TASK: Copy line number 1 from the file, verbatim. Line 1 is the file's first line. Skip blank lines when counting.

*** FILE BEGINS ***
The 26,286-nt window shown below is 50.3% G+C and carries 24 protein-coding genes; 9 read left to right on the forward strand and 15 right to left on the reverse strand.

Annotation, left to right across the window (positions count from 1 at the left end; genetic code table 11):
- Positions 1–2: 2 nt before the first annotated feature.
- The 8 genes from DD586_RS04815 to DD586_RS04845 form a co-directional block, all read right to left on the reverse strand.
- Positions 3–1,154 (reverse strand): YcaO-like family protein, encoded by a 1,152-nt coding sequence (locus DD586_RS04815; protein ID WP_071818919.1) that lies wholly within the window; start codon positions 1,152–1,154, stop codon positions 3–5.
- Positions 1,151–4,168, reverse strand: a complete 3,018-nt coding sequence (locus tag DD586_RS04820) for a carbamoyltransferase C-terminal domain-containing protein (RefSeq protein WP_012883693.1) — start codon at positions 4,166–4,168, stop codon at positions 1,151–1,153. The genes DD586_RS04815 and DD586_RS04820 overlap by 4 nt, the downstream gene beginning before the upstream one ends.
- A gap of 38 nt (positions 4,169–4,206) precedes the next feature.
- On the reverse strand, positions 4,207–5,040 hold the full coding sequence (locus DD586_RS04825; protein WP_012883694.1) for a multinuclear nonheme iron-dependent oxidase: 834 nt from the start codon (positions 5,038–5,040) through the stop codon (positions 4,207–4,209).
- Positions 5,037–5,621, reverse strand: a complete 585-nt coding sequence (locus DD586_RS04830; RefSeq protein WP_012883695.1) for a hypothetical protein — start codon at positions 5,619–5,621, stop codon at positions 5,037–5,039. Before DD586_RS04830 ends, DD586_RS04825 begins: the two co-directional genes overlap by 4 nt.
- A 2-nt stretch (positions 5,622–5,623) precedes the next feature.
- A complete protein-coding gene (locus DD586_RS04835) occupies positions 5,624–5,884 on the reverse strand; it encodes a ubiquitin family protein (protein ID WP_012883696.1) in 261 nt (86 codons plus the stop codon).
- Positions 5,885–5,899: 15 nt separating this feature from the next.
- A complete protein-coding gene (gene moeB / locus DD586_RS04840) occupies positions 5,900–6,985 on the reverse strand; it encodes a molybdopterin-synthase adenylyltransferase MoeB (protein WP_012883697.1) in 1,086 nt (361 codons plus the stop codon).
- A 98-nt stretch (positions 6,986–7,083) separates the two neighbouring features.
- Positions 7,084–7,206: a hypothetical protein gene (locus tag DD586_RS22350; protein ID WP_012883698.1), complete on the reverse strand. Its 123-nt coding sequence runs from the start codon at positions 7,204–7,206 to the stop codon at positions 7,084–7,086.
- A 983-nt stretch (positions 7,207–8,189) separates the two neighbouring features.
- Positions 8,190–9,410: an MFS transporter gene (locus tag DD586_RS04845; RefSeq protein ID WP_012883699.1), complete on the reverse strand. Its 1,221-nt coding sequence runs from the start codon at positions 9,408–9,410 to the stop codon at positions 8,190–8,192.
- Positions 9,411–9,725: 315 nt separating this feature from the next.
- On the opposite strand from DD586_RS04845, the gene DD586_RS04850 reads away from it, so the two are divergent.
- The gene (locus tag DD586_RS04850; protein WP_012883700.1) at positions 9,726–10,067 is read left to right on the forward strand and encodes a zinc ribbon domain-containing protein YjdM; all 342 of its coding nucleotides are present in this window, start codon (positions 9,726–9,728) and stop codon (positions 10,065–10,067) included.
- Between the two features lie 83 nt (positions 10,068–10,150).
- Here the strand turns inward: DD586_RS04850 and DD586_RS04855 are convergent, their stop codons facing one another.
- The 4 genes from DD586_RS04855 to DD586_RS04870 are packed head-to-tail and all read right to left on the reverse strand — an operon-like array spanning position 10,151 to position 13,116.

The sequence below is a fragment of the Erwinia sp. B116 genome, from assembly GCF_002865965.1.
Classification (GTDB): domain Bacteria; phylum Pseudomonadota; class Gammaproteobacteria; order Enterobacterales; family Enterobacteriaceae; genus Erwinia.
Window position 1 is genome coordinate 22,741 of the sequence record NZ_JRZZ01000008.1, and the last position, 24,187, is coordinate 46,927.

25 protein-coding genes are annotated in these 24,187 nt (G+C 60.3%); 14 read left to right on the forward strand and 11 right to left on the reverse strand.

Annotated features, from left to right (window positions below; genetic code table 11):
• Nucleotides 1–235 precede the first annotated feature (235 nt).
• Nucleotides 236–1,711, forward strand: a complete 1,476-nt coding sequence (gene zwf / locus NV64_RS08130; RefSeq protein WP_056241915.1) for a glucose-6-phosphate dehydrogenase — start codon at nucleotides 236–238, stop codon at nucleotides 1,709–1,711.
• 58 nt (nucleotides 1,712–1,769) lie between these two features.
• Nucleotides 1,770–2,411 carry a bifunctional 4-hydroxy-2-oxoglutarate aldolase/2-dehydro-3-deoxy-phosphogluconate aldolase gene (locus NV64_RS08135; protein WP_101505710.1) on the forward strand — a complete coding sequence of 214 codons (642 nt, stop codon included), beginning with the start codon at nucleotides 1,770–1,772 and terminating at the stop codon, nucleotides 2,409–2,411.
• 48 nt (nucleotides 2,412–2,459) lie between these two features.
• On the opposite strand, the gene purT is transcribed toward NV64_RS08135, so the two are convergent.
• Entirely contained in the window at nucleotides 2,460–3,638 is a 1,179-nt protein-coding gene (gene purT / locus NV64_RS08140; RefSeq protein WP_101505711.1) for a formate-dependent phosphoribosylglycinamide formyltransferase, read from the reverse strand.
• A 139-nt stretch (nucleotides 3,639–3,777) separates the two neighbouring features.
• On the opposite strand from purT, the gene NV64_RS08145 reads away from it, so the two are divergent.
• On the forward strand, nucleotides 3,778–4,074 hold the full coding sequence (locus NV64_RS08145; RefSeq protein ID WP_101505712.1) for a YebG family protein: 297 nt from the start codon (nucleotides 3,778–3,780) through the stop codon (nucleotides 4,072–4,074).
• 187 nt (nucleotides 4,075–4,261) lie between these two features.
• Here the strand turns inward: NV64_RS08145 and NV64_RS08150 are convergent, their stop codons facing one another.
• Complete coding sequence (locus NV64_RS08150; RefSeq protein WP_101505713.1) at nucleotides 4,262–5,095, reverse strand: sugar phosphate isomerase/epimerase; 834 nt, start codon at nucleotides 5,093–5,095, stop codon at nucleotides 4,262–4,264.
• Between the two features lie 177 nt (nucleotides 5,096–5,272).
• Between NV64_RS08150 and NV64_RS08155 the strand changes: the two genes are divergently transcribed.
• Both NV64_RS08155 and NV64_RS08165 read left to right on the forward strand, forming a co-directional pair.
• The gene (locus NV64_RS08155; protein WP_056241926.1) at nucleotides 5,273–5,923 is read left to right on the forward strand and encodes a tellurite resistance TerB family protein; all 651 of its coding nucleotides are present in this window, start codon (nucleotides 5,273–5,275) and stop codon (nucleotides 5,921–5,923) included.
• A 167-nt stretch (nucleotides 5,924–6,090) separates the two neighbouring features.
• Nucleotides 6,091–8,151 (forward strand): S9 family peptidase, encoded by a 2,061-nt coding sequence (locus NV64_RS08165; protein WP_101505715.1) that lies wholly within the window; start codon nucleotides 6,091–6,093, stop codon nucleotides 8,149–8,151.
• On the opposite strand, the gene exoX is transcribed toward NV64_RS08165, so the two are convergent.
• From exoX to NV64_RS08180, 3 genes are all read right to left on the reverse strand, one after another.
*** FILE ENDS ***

The 26,286-nt window shown below is 50.3% G+C and carries 24 protein-coding genes; 9 read left to right on the forward strand and 15 right to left on the reverse strand.